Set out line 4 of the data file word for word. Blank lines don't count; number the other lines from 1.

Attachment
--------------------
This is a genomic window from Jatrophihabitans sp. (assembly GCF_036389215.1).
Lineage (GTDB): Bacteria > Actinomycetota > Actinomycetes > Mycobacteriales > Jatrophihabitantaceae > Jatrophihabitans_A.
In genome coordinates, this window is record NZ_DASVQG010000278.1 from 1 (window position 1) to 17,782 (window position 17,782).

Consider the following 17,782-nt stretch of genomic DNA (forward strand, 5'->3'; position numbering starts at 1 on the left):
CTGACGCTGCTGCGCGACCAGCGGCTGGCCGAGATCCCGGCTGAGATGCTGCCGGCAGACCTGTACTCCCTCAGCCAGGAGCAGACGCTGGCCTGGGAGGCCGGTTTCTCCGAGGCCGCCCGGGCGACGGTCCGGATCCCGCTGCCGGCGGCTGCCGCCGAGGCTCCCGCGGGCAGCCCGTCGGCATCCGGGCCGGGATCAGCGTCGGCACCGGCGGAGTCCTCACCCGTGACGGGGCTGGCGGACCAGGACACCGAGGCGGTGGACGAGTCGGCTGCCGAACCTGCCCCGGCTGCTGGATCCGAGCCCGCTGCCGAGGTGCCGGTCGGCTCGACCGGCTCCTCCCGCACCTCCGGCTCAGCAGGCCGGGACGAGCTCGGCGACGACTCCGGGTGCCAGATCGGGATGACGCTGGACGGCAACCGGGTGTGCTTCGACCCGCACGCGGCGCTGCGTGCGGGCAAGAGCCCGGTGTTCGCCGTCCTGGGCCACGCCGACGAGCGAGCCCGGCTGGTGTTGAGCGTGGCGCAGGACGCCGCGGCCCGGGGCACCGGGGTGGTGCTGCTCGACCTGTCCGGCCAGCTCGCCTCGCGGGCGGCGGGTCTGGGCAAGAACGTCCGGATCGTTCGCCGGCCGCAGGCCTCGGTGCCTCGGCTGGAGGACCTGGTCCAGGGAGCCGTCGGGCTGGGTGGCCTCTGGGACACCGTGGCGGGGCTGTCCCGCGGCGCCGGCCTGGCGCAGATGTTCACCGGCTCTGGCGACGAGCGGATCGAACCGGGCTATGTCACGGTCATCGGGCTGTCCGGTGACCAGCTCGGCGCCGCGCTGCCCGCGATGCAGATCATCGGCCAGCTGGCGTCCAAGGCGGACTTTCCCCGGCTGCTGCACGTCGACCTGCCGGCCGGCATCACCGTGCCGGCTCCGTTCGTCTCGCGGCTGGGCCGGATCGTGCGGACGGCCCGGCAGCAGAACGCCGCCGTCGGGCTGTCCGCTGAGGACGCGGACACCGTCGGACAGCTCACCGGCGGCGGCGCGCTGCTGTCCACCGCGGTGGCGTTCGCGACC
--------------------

Consider the following 17,782-nt stretch of genomic DNA (forward strand, 5'->3'; position numbering starts at 1 on the left):